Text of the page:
Wednesday, April 29, 2015

Why the ACP needs to comment on the ABIM scandal

It has been now over four months since Dr. Wes Fisher’s post on the ABIM luxury townhouse and since Dr. Charles Cutler’s debate with Richard Baron: events which began the exposure of the details of the ABIM financial scandal. 

It has now been roughly two and six weeks respectively since Kurt Eichenwald’s Newsweek articles on the ABIM and its financial scandal.

While they have commented on the maintenance of certification process at the ABIM, the American College of  Physicians - which regards itself as the organization for internal medicine - has yet to issue a statement regarding the ABIM financial scandal or its details. On the ACP advocate blog  (authored by Bob Doherty, ACP’s head lobbyist) over this period of time, one can read about not just the recent SGR saga, but also handguns, and on his twitter feed he shared a story about the POTUS and the new Surgeon General addressing the “health effects of climate change.”  However, nowhere is there any coverage of this huge story, a scandal that directly affects internists.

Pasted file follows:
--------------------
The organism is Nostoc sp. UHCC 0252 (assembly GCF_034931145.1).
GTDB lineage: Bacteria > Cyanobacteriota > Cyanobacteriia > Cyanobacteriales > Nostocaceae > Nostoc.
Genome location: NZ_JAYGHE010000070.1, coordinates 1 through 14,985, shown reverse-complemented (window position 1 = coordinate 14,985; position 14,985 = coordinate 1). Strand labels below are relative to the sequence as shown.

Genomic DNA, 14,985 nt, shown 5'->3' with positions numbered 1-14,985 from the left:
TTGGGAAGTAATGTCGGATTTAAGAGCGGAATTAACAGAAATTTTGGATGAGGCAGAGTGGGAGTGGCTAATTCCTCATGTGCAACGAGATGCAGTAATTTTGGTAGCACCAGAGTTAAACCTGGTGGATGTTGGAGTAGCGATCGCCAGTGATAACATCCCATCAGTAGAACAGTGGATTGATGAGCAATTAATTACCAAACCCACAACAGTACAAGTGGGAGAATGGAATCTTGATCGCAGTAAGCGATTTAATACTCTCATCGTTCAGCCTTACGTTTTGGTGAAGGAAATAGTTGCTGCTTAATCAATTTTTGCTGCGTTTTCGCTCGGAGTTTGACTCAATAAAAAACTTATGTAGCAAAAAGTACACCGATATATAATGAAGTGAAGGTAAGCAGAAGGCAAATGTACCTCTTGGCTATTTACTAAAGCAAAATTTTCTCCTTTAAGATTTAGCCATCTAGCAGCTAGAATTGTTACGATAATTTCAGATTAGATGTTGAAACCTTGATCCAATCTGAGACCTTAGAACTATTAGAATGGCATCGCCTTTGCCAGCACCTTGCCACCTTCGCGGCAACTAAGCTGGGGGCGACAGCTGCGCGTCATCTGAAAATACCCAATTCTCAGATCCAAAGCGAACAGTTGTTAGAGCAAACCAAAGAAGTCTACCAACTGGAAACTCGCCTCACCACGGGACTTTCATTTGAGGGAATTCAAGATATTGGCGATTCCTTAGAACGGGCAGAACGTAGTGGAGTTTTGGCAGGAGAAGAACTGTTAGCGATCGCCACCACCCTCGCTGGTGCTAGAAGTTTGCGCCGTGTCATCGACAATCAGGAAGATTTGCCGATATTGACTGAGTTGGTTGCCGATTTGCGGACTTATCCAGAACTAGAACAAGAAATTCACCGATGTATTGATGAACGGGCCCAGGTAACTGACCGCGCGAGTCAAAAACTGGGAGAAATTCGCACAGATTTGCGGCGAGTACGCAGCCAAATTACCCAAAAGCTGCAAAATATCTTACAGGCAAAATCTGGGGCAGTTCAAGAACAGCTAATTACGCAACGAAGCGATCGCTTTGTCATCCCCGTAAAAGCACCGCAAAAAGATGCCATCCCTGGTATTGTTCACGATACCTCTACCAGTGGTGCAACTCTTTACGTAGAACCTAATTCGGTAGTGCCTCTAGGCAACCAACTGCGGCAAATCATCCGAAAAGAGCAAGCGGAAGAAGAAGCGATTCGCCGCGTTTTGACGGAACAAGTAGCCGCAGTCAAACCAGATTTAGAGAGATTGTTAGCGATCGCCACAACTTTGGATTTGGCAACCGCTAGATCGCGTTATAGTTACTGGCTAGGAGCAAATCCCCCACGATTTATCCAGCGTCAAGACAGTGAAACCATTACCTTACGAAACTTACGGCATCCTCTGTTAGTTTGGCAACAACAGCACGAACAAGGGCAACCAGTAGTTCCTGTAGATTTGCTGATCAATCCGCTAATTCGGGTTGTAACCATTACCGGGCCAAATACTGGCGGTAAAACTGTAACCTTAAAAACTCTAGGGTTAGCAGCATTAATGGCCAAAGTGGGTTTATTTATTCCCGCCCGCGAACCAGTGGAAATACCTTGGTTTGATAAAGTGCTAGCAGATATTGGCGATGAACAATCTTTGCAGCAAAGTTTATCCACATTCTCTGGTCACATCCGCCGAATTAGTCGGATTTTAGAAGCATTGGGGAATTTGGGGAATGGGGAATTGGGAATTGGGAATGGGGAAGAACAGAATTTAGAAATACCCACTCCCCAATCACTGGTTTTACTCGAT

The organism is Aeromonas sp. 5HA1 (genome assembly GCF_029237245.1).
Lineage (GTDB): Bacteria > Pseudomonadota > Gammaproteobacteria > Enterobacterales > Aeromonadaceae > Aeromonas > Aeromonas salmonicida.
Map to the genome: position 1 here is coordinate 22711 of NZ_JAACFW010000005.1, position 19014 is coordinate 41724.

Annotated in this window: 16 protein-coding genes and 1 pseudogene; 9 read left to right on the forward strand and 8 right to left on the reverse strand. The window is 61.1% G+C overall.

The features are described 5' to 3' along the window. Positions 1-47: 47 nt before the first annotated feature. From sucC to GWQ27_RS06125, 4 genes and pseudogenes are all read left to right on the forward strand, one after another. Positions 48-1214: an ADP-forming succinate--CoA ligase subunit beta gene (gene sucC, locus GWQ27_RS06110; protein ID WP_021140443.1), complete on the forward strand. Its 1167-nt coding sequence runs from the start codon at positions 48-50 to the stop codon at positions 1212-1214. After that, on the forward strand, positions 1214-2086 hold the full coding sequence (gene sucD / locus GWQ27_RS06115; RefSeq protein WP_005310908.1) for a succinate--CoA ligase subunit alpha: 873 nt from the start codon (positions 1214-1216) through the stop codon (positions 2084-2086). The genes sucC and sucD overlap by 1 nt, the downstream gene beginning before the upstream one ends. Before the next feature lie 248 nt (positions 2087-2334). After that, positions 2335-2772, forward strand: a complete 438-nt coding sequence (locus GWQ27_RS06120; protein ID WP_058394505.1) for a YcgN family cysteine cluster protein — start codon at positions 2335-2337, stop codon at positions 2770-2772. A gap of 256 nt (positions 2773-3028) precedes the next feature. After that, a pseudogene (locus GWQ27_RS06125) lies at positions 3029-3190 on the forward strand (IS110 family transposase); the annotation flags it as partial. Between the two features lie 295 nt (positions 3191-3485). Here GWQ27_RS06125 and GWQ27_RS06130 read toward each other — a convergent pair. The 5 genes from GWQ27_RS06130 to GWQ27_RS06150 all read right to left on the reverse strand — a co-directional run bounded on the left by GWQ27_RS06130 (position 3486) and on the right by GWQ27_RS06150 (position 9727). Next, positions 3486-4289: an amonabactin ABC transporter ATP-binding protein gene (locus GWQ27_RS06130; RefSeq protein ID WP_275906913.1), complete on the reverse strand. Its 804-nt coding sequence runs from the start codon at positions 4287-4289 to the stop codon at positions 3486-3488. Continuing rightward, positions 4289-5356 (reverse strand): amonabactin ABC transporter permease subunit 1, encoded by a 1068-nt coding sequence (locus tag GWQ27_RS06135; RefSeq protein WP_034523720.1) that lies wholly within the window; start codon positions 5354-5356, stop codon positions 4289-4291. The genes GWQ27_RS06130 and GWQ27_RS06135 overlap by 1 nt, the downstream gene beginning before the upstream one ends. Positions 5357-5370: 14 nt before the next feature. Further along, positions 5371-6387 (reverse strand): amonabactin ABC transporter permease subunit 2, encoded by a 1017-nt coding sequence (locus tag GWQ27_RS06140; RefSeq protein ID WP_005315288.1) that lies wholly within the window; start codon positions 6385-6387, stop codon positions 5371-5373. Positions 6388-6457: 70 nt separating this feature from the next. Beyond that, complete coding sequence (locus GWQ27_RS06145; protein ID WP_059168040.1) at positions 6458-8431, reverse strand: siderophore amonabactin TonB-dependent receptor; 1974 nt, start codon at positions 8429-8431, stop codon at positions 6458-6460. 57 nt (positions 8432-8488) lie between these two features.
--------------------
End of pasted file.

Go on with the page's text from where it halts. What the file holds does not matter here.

So:  Handguns and Global Warming from the ACP, but not a word on these very serious allegations of fiscal impropriety at the certifying board.

How can this be? 

Some suggest that the ACP has a conflict of interest in that they profit from test prep materials and courses. 

Some also suggest that there is a revolving door, of sorts, between many of these organizations.  A case in point:  the former longtime CEO of ABIM, Christine Cassel, has listed on her bio at the National Quality Forum that she is a Master of ACP and former President of ACP.  So far as I know, no one at ACP has publicly questioned her leadership while at the ABIM.  

For the moment, however, put aside these thoughts.  Moral courage (to overstate the ethical requirements in this case, certainly) is not doing the right thing when it easy and profitable.  Quite the contrary, courage is doing what is right when it is difficult, or otherwise against one’s personal interests.

The ACP should do what is right on behalf of its current and potential members and publicly express concern about the allegations of financial mismanagement at the ABIM. At some point, the failure to condemn is to condone.  That point, if not yet behind us, will be past soon. 

In the end, can a voluntary organization afford not to speak on behalf of its dues-paying members when the cause is right?


Newsweek articles: